10/07/2019 | By Sophia Tarkhan, AIA, LEED AP
At Atlanta-based design firm Cooper Carry, the architects in the K-12 Education studio are currently working on multiple projects that push the envelope for STEM education, focusing on promoting more collaboration and innovation within the schools.
When asked to design the new Innovation Academy in historic Alpharetta, Ga., the first STEM-based school in Fulton County, the design firm knew this would become a one-of-a-kind experience for the more than 1,500 students who will attend the academy when it opens in Fall 2021.
This isn’t like the school you attended. In order to design a forward-thinking setting that is uniquely its own while still complimenting the look and feel of the surrounding neighborhood, visioning workshops were held with local students, parents, teachers, school administrators in key curriculum roles and board members. These first meetings and initial planning stages established that the school’s design should advocate for STEM-based learning through collaborative, team-based areas as well as flexible, modular spaces to facilitate the seamless blending of disciplines.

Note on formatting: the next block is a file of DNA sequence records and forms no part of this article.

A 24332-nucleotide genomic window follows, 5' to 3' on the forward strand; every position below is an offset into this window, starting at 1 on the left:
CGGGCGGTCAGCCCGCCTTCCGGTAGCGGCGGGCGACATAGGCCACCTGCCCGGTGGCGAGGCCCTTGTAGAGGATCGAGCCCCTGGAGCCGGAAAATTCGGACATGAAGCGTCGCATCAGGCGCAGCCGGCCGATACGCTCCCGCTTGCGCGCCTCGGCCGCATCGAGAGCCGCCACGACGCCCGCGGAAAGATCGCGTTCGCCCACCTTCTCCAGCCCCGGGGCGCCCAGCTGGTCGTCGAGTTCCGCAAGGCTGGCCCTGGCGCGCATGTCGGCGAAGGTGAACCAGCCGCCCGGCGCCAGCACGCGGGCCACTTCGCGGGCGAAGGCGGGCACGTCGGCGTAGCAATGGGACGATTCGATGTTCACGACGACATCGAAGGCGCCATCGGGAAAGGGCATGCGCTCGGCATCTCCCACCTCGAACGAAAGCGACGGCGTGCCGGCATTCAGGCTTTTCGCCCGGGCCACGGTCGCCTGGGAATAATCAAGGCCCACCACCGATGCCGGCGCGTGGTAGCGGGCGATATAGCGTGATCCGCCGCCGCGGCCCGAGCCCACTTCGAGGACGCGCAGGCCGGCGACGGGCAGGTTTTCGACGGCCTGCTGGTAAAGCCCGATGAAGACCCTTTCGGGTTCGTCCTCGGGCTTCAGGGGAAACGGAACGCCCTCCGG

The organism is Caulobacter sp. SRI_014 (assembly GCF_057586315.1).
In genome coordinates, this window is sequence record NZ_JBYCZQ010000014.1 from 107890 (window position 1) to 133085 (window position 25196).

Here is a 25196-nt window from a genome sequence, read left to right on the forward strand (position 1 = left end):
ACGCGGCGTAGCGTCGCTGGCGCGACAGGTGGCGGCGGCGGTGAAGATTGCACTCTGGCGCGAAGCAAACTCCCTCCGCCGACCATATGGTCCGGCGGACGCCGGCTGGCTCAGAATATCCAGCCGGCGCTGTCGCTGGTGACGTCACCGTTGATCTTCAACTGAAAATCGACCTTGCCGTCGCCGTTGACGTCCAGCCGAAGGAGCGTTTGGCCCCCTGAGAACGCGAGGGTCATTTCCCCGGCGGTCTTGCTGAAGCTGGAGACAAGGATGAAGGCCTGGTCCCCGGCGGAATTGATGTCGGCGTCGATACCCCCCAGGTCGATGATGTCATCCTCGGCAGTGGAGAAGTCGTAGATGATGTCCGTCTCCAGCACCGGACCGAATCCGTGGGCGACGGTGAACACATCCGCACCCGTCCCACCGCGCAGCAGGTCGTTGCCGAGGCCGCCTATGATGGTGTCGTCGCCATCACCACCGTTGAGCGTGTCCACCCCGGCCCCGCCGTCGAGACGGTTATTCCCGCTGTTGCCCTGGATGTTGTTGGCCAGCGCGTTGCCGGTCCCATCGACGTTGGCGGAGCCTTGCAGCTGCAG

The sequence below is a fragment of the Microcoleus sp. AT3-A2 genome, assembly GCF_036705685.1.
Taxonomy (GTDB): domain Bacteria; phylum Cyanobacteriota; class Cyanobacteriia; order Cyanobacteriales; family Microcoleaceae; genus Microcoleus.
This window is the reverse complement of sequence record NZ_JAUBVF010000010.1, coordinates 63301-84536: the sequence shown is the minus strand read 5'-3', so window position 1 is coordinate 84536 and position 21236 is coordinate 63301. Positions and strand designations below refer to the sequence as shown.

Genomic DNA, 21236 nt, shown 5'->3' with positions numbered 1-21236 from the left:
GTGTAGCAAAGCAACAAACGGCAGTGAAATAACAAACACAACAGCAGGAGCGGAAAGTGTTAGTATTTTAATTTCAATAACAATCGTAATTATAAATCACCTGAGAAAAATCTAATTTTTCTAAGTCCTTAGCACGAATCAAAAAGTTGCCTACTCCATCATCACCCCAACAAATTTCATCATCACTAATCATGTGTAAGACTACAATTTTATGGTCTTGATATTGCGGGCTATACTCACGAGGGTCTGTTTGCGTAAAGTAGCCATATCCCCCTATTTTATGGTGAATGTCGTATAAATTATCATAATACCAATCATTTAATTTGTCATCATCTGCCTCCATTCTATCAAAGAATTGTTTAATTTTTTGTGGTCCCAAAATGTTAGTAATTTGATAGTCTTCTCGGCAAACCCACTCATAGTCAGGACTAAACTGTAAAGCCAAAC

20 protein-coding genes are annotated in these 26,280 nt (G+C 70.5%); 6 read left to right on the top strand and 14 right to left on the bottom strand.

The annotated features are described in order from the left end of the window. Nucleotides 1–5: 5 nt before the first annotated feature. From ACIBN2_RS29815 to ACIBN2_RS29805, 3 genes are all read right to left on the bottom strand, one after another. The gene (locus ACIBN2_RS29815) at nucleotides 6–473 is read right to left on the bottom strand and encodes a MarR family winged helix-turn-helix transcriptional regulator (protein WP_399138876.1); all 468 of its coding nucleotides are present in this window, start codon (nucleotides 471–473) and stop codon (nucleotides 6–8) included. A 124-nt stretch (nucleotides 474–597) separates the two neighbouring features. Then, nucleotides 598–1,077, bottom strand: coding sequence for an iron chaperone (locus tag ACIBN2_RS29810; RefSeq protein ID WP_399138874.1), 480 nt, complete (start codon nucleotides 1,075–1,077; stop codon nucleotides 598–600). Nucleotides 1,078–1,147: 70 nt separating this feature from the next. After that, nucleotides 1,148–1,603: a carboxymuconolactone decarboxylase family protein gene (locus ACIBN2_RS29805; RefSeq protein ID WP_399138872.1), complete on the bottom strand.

To create an incubator of burgeoning STEM professionals and future industry leaders, Cooper Carry’s K-12 studio also consulted with our Higher Education and Science + Tech studios. Together, they endeavored to model the forthcoming Innovation Academy with a range of design features and technologies to forge a space that will adequately prepare students for their bright futures and career paths in fast-evolving STEM fields.
No More Static Space
Of particular note, the overall design concept was conceived during the workshops in which Cooper Carry took part in collaborative discussions with innovative teachers and forward-thinking students. With the understanding that students learn and socialize differently from previous generations, the school’s nearly 250,000 square feet utilizes a three-level atrium that will encompass both the media center and cafeteria, also known as the “touchdown” space. This light-filled, gathering space will serve as a coffee shop microcosm, where students can study, take breaks, enjoy a meal and intermingle with peers. This multipurpose arena will be the heart of the facility, acting as a study hall, commons area and lecture hall all rolled into one.